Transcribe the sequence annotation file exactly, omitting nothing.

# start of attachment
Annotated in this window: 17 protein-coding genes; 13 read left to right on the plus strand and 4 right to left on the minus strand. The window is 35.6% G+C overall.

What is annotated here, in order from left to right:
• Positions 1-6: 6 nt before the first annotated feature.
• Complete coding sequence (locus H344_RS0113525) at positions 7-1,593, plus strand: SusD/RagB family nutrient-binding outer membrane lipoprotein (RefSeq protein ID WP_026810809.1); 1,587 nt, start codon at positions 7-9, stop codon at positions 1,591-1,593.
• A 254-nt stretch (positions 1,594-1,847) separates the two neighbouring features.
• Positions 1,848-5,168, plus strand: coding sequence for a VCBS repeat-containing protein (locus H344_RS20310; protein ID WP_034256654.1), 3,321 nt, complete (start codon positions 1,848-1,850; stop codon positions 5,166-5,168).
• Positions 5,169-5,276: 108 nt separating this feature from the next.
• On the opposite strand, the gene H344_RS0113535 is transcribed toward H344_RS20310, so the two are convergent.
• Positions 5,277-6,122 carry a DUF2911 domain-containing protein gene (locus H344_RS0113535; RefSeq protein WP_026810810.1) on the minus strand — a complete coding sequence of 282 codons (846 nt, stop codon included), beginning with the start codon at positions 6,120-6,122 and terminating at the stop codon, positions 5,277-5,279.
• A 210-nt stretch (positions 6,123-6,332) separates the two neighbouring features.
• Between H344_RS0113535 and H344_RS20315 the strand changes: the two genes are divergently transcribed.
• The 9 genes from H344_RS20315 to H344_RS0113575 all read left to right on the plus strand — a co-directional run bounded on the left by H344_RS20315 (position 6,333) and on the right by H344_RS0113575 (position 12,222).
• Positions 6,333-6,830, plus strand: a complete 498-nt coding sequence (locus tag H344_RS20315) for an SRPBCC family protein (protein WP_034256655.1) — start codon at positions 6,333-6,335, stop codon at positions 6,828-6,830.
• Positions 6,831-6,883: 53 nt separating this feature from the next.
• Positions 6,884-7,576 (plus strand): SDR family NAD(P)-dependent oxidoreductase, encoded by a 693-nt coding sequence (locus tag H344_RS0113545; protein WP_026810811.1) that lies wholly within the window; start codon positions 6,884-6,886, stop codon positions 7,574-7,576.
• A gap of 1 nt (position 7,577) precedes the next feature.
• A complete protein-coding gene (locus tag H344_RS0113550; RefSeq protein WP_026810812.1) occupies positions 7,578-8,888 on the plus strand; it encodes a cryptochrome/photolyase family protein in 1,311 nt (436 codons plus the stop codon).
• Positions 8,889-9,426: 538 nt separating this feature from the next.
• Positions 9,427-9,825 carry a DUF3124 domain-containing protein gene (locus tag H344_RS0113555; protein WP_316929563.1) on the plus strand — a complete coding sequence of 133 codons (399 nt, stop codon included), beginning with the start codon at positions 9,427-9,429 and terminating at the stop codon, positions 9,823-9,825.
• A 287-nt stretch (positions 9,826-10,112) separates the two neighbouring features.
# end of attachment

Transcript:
Annotated in this window: 17 protein-coding genes; 13 read left to right on the plus strand and 4 right to left on the minus strand. The window is 35.6% G+C overall.

What is annotated here, in order from left to right:
• Positions 1-6: 6 nt before the first annotated feature.
• Complete coding sequence (locus H344_RS0113525) at positions 7-1,593, plus strand: SusD/RagB family nutrient-binding outer membrane lipoprotein (RefSeq protein ID WP_026810809.1); 1,587 nt, start codon at positions 7-9, stop codon at positions 1,591-1,593.
• A 254-nt stretch (positions 1,594-1,847) separates the two neighbouring features.
• Positions 1,848-5,168, plus strand: coding sequence for a VCBS repeat-containing protein (locus H344_RS20310; protein ID WP_034256654.1), 3,321 nt, complete (start codon positions 1,848-1,850; stop codon positions 5,166-5,168).
• Positions 5,169-5,276: 108 nt separating this feature from the next.
• On the opposite strand, the gene H344_RS0113535 is transcribed toward H344_RS20310, so the two are convergent.
• Positions 5,277-6,122 carry a DUF2911 domain-containing protein gene (locus H344_RS0113535; RefSeq protein WP_026810810.1) on the minus strand — a complete coding sequence of 282 codons (846 nt, stop codon included), beginning with the start codon at positions 6,120-6,122 and terminating at the stop codon, positions 5,277-5,279.
• A 210-nt stretch (positions 6,123-6,332) separates the two neighbouring features.
• Between H344_RS0113535 and H344_RS20315 the strand changes: the two genes are divergently transcribed.
• The 9 genes from H344_RS20315 to H344_RS0113575 all read left to right on the plus strand — a co-directional run bounded on the left by H344_RS20315 (position 6,333) and on the right by H344_RS0113575 (position 12,222).
• Positions 6,333-6,830, plus strand: a complete 498-nt coding sequence (locus tag H344_RS20315) for an SRPBCC family protein (protein WP_034256655.1) — start codon at positions 6,333-6,335, stop codon at positions 6,828-6,830.
• Positions 6,831-6,883: 53 nt separating this feature from the next.
• Positions 6,884-7,576 (plus strand): SDR family NAD(P)-dependent oxidoreductase, encoded by a 693-nt coding sequence (locus tag H344_RS0113545; protein WP_026810811.1) that lies wholly within the window; start codon positions 6,884-6,886, stop codon positions 7,574-7,576.
• A gap of 1 nt (position 7,577) precedes the next feature.
• A complete protein-coding gene (locus tag H344_RS0113550; RefSeq protein WP_026810812.1) occupies positions 7,578-8,888 on the plus strand; it encodes a cryptochrome/photolyase family protein in 1,311 nt (436 codons plus the stop codon).
• Positions 8,889-9,426: 538 nt separating this feature from the next.
• Positions 9,427-9,825 carry a DUF3124 domain-containing protein gene (locus tag H344_RS0113555; protein WP_316929563.1) on the plus strand — a complete coding sequence of 133 codons (399 nt, stop codon included), beginning with the start codon at positions 9,427-9,429 and terminating at the stop codon, positions 9,823-9,825.
• A 287-nt stretch (positions 9,826-10,112) separates the two neighbouring features.